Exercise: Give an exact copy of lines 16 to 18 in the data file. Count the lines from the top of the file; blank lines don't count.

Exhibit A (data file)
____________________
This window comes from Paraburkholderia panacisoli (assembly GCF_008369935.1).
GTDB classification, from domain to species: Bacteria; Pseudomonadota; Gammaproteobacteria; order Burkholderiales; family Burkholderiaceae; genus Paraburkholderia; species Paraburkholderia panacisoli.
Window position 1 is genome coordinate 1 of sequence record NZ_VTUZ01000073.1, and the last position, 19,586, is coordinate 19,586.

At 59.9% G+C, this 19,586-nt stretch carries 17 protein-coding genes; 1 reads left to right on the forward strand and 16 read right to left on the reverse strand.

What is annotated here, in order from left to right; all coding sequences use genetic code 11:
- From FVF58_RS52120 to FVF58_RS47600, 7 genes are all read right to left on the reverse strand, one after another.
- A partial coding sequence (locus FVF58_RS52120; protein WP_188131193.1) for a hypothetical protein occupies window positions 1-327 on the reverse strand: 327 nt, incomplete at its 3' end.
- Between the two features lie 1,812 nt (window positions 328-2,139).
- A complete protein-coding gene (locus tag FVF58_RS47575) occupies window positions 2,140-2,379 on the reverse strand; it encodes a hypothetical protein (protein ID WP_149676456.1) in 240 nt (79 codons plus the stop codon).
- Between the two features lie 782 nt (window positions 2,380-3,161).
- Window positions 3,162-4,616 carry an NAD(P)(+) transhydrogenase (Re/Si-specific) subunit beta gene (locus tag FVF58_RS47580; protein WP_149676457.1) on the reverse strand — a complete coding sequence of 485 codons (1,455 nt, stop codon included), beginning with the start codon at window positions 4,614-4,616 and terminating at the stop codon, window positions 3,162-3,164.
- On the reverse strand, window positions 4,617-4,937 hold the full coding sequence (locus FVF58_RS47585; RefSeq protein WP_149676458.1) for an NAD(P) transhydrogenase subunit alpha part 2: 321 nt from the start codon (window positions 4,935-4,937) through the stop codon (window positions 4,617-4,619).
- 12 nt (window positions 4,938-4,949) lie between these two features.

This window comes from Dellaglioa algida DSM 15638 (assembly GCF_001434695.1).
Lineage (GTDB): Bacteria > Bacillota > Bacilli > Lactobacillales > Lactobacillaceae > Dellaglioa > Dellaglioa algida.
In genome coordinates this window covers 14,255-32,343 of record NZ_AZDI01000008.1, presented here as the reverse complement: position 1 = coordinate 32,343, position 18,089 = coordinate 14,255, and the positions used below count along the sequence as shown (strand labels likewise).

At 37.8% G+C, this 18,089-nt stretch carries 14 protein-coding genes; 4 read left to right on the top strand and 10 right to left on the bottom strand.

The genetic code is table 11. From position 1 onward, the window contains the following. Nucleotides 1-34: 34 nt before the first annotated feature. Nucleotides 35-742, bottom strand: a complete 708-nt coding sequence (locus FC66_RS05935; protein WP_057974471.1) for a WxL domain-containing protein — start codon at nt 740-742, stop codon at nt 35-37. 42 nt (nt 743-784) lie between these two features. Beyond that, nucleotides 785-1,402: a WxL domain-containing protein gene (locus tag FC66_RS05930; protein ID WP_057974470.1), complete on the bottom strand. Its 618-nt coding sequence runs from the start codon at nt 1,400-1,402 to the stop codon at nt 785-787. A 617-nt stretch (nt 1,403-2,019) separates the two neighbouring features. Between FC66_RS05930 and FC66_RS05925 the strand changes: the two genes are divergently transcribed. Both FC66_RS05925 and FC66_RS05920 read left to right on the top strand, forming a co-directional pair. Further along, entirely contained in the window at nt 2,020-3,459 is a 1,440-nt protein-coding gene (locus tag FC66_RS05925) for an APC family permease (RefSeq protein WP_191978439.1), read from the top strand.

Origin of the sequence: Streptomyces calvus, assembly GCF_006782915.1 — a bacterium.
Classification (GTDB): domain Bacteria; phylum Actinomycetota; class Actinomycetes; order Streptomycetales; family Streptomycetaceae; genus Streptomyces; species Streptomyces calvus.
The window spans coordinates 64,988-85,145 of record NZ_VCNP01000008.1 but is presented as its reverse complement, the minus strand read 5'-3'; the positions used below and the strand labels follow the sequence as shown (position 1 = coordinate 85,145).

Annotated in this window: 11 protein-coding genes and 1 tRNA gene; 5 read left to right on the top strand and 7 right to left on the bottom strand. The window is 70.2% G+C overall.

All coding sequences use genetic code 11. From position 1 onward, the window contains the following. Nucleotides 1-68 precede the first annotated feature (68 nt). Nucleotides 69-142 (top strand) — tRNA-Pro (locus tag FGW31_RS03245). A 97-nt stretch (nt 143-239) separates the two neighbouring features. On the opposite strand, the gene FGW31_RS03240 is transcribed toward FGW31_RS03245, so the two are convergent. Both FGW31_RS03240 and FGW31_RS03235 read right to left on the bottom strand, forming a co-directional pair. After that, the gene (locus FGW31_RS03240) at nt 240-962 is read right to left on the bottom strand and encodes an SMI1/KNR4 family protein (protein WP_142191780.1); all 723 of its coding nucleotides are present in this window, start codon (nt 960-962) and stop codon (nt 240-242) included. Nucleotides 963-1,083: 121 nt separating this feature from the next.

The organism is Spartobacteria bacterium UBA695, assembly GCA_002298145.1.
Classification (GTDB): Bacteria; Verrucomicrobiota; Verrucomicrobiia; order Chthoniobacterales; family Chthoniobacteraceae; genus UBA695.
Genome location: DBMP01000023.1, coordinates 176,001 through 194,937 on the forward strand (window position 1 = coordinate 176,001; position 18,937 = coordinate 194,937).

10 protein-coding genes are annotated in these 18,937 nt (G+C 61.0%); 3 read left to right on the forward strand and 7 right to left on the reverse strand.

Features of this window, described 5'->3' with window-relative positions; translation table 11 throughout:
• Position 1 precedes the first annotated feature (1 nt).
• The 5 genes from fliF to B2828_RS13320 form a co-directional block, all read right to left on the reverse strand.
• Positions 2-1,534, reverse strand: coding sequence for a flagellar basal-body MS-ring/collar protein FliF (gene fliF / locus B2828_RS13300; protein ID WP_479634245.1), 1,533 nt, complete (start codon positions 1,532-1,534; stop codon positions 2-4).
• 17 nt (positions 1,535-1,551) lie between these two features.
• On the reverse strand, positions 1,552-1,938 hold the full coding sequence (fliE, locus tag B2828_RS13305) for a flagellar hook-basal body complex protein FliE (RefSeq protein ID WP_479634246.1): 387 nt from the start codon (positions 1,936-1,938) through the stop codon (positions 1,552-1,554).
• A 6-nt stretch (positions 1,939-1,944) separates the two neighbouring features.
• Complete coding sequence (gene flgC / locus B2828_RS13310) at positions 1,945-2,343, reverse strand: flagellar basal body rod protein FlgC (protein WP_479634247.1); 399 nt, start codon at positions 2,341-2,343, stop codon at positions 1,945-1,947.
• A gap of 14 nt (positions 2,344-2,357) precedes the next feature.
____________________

In genome coordinates this window covers 14,255-32,343 of record NZ_AZDI01000008.1, presented here as the reverse complement: position 1 = coordinate 32,343, position 18,089 = coordinate 14,255, and the positions used below count along the sequence as shown (strand labels likewise).

At 37.8% G+C, this 18,089-nt stretch carries 14 protein-coding genes; 4 read left to right on the top strand and 10 right to left on the bottom strand.

The genetic code is table 11. From position 1 onward, the window contains the following. Nucleotides 1-34: 34 nt before the first annotated feature. Nucleotides 35-742, bottom strand: a complete 708-nt coding sequence (locus FC66_RS05935; protein WP_057974471.1) for a WxL domain-containing protein — start codon at nt 740-742, stop codon at nt 35-37. 42 nt (nt 743-784) lie between these two features. Beyond that, nucleotides 785-1,402: a WxL domain-containing protein gene (locus tag FC66_RS05930; protein ID WP_057974470.1), complete on the bottom strand. Its 618-nt coding sequence runs from the start codon at nt 1,400-1,402 to the stop codon at nt 785-787. A 617-nt stretch (nt 1,403-2,019) separates the two neighbouring features. Between FC66_RS05930 and FC66_RS05925 the strand changes: the two genes are divergently transcribed. Both FC66_RS05925 and FC66_RS05920 read left to right on the top strand, forming a co-directional pair. Further along, entirely contained in the window at nt 2,020-3,459 is a 1,440-nt protein-coding gene (locus tag FC66_RS05925) for an APC family permease (RefSeq protein WP_191978439.1), read from the top strand.